Garden Diary - February 2012

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Thursday, 9 February 2012
Making Maple Syrup

It's early this year. The maple syrup making season, that is. It's not a seasonal / calendar event so much as a seasonal / weather related happening. The milder temperatures have convinced sugar maple trees (and no doubt others) that sap can now begin to rise. So when I saw a notice in our local paper that Lord Stirling Park in Basking Ridge, New Jersey would be featuring maple syrup making demonstrations I decided to go. Last Saturday afternoon Paul and I made plans, left plenty of time to get there in advance of the 2:00 p.m. presentation so we could make the (very muddy) half mile walk to their sugar shack. I was a little taken aback when the man at the visitors center mentioned that they have very few sugar maples. But O.K., what do I know, maybe their trees just gush with sap. Off we hike, on trail, on boardwalk, on boards laid down, in the mud. Kind of fun, gets me into the spirit.

There's an attentive audience of brownies and their chaperones, a couple of sets of parents and children.

I noticed two sap collecting buckets. The other one is mounted on a dead tree trunk. No sap is dripping into it.

Perhaps that explains why there is no sap in their very nice evaporator pan, nor any fire in its firebox.

The pots for finishing the partially reduced sap-into-syrup are similarly clean.

When the presenter began talking in a high pitched and excited voice about going through a time warp, one we couldn't see,
and had all the brownies up off their seats and running after her around the back of the sugar shack we decided to leave.
"Demonstration" was what had captured my attention. I wanted to see sap boiling, not hear a lecture.

Look at this neat visual scale of the different grades of maple syrup.

Maple syrup is, basically, classified by its translucence. Extra Light and Grade A have a milder flavor. Grade A is further subdivided into medium and dark amber. Grade B is very dark, with a rich, intense maple flavor, and is excellent when used for cooking and baking. Vermont, a major maple syrup producing state, has very strict rules of classification. They have a grade C, intended for or commercial rather than table use. I'm not going to be drinking the stuff straight and for my purposes I really prefer Grade B, whether it is with pancakes, in cookies, or making bacon.

A few days pass . . . . It's Thursday, 9 February
My friend and neighbor John Clarke has begun
to make maple syrup. His equipment may not
be as fancy but it is definitely being used.

A couple of isolated sugar maple trees downhill
from his sugar shack have gallon plastic jugs that
collect the sap. Uphill trees drip into plastic tubing
that deliver the sap into food grade plastic barrels.

Each year John makes adaptations and improvements
to his equipment. Like this copper preheater coil that is
wrapped around the stovepipe to begin warming cold sap.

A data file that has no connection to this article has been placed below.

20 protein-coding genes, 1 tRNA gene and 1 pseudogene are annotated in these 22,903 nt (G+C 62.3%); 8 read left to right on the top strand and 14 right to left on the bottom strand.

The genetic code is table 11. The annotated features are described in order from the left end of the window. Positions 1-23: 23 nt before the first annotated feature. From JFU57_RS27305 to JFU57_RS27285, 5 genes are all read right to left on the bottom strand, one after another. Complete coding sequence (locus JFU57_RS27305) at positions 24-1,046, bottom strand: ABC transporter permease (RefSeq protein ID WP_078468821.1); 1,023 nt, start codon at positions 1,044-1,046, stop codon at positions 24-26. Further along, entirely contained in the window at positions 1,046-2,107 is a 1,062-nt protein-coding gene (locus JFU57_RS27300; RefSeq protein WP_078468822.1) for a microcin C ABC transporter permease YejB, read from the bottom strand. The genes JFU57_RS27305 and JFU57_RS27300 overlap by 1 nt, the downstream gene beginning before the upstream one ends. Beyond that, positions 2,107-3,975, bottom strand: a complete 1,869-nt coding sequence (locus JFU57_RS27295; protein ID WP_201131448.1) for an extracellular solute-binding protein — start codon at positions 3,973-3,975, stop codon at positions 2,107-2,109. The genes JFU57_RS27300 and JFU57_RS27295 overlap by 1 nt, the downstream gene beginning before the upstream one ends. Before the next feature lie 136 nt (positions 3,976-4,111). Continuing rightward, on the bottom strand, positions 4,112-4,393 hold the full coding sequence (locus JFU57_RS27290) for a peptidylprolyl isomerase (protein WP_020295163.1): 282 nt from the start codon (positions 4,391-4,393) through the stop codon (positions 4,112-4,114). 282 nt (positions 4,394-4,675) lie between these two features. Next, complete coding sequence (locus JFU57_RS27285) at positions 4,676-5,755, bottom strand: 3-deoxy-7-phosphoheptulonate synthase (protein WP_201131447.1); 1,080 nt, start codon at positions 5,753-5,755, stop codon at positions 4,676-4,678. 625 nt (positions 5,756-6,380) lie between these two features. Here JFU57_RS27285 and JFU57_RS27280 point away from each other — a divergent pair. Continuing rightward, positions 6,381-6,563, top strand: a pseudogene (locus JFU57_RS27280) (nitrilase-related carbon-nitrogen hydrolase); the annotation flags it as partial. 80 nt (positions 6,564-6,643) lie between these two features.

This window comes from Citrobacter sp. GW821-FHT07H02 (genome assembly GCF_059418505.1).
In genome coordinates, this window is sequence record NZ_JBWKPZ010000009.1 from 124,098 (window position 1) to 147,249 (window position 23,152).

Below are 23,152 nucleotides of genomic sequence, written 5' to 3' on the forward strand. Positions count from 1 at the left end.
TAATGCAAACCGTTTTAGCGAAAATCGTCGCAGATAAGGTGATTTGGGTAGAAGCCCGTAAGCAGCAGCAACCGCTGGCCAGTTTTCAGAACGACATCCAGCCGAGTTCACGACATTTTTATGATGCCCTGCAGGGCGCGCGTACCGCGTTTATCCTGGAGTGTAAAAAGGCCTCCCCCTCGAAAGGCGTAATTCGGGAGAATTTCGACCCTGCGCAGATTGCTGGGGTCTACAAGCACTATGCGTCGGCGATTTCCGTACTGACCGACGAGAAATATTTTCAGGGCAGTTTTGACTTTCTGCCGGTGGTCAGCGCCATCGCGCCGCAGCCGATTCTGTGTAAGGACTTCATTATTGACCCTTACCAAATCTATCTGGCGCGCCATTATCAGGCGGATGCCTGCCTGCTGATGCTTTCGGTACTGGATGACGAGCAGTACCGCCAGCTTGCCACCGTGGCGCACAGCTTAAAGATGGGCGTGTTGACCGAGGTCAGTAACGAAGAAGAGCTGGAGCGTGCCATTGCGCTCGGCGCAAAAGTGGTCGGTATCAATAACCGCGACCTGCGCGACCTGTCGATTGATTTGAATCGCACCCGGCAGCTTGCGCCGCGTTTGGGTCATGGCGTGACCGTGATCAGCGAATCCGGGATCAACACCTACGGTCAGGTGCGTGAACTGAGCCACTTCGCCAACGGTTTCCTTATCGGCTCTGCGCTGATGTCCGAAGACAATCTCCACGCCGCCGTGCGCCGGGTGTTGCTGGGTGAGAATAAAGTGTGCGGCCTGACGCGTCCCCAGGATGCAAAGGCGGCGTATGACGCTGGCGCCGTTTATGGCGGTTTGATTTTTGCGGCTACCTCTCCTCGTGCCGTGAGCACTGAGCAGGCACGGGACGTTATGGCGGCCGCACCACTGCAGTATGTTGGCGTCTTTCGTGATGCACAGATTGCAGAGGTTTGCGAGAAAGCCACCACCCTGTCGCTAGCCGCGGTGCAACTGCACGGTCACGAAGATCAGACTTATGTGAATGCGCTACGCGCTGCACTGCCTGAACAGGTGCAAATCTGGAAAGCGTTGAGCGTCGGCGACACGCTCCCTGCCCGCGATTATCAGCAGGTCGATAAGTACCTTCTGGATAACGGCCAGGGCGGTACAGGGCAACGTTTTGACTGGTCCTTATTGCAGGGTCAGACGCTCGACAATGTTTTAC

The filter removes any coarse debris before the sap feeds into
the preheater / holding tank from which it goes to the evaporator.

The barrel stove devours wood - good thing John has an ample supply!
This unit reduces the sap part-way but doesn't offer the control needed
to finish it off. That's done in a large 6 gallon pot over a propane burner.

Here John is throwing more wood in, feeding the firebox. This year he's got a huge amount,
some of it more large branches than logs, from wood that came down in last year's storms.

Sweet steam rising from the evaporator. It takes 40 to 50 gallons of sap for just one gallon of maple syrup.
That's why people have sugar shacks rather than making maple syrup on the kitchen stove. It's hot work
welcome in the chilly end-of-winter outdoor weather where copious steam can rise away.

This is just the first stage of maple syrup making. Check back in a few days and I'll have an update for you.

UPDATE: Thursday, 23 February 2012

After the sap has been reduced in the evaporator it must be transfered to a pot to be finished into syrup.
John has a cable attached to one end of the evaporator, and a pulley above. Easier to tilt and get it all out.

Filtering, yet again. Otherwise there would be a fine gritty "sand,"
unpleasant in the finished syrup. So again, filter the concentrated sap.

Boiling away in a large multi-gallon stainless steel pot. It becomes syrup
at 7.5 degrees Fahrenheit above the boiling point of water. A watched pot
does boil, but hopefully has no chance to boil over. Not merely a mess
but also a waste. Experts can gauge this point from the size of the bubbles
but a thermometer is easier and more reliable. Sweet maple syrup, at last.

UPDATE: Friday, 16 March 2012

The maple syrup making season came and went in the blink of an eye this year, as absurdly warm weather put an end to tapping the trees.
However John had already scheduled two presentations on the topic for the Somerset and Hunterdon County master gardeners, to be held
at his sugar shack. I invited two friends to come for lunch on Monday, and another on today. Drove over myself to see what he had to say.

John gave a thorough explanation, talked about his learning curve in making maple syrup from
identifying the trees, tapping, collecting, boiling down, and bottling. The audience of about
a dozen people were fascinated - as can be seen by their attentive gaze. A popular event.

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